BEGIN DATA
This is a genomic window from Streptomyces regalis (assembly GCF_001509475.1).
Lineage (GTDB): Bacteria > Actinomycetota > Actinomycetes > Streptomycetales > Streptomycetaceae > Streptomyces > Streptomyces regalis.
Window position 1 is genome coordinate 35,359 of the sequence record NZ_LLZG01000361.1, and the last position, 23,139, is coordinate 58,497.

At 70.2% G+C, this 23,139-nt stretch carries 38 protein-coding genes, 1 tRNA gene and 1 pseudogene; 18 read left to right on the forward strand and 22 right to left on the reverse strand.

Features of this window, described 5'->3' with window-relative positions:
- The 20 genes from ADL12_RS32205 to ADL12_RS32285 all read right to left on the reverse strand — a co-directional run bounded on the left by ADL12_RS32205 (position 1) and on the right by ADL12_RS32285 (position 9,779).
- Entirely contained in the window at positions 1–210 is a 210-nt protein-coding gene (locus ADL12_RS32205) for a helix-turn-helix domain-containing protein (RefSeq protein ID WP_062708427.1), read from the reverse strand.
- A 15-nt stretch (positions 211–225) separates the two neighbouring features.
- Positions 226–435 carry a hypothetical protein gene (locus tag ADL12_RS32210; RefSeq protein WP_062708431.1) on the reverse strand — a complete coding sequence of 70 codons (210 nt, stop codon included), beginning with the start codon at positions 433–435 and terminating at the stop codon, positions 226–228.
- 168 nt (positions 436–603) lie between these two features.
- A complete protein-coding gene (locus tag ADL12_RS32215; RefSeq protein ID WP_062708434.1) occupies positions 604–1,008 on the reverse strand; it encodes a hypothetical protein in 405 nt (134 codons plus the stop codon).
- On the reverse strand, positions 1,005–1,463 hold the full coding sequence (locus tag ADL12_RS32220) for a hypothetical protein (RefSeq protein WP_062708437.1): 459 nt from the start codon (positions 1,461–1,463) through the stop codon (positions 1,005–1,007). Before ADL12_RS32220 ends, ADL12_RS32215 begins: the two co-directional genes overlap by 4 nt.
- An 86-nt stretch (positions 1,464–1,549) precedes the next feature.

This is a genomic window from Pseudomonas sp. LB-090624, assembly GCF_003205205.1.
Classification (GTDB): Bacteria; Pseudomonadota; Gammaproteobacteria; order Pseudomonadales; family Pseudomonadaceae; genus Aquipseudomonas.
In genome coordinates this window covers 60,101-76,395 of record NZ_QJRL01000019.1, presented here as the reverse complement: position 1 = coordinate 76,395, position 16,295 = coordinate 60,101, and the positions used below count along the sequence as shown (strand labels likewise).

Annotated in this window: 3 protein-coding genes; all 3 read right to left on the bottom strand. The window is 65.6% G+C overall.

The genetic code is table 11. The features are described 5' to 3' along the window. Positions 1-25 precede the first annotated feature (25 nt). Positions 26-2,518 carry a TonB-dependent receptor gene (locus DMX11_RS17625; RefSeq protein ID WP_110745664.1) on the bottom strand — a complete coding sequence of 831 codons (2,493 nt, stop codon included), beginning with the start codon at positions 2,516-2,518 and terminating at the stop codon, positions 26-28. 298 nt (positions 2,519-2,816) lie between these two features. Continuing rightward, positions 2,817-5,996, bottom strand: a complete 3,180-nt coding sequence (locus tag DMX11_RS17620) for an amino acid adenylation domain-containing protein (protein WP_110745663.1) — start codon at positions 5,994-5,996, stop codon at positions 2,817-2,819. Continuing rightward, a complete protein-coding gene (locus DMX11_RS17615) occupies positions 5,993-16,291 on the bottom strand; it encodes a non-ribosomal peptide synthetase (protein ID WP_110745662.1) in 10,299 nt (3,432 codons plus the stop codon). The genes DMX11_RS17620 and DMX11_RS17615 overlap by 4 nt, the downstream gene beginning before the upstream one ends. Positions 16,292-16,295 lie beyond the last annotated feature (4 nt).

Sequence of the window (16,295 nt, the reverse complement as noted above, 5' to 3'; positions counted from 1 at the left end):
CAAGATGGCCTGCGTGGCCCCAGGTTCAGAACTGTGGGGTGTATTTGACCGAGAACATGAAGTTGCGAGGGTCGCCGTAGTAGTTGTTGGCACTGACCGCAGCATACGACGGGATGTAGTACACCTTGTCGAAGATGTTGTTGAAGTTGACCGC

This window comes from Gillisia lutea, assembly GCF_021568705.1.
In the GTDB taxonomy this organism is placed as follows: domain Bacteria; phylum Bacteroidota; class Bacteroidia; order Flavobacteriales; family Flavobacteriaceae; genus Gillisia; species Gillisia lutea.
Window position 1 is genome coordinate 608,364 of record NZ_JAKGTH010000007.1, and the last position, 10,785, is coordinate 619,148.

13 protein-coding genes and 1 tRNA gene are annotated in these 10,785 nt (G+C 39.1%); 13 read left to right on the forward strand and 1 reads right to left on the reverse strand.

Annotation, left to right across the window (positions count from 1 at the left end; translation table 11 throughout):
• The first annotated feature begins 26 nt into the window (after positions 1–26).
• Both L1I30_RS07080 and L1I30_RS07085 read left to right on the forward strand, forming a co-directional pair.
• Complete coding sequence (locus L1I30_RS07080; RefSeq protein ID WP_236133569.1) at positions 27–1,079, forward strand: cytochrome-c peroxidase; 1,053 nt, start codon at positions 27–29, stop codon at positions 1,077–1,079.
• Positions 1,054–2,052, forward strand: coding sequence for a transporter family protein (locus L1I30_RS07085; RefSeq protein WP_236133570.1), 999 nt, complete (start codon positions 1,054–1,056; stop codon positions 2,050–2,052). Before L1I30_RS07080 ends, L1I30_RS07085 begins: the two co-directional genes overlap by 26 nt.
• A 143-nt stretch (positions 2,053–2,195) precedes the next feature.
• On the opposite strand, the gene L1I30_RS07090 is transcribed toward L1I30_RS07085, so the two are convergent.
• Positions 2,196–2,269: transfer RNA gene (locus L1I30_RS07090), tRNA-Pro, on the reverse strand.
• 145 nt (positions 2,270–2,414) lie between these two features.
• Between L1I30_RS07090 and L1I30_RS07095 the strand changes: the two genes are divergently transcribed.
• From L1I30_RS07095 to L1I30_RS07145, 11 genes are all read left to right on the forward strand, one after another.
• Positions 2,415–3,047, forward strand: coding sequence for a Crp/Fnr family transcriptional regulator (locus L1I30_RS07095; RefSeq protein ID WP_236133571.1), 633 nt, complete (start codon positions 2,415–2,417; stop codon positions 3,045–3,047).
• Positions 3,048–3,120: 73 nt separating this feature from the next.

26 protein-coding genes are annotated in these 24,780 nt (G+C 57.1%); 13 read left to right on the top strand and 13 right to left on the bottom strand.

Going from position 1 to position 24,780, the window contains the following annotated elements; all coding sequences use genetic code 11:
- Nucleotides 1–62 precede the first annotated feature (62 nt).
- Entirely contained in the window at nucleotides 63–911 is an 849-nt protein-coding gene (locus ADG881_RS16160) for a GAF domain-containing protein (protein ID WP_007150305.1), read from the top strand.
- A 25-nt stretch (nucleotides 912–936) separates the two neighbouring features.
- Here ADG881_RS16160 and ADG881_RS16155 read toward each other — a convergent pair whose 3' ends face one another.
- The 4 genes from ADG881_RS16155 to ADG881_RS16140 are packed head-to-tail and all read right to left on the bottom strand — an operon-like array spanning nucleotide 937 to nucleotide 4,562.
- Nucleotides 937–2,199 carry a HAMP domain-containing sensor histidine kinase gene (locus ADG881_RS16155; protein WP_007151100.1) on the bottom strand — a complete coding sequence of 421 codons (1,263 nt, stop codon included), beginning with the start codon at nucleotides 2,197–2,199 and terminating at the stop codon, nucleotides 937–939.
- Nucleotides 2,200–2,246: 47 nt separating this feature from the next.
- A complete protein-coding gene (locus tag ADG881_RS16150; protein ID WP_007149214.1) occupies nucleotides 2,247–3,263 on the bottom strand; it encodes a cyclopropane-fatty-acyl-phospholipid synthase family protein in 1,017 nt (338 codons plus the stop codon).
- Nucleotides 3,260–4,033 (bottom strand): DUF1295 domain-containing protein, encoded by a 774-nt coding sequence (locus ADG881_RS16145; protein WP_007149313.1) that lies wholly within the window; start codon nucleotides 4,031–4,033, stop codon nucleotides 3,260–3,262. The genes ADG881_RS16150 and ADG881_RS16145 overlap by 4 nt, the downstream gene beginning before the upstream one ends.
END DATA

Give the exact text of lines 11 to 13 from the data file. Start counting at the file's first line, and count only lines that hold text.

- A complete protein-coding gene (locus tag ADL12_RS32215; RefSeq protein ID WP_062708434.1) occupies positions 604–1,008 on the reverse strand; it encodes a hypothetical protein in 405 nt (134 codons plus the stop codon).
- On the reverse strand, positions 1,005–1,463 hold the full coding sequence (locus tag ADL12_RS32220) for a hypothetical protein (RefSeq protein WP_062708437.1): 459 nt from the start codon (positions 1,461–1,463) through the stop codon (positions 1,005–1,007). Before ADL12_RS32220 ends, ADL12_RS32215 begins: the two co-directional genes overlap by 4 nt.
- An 86-nt stretch (positions 1,464–1,549) precedes the next feature.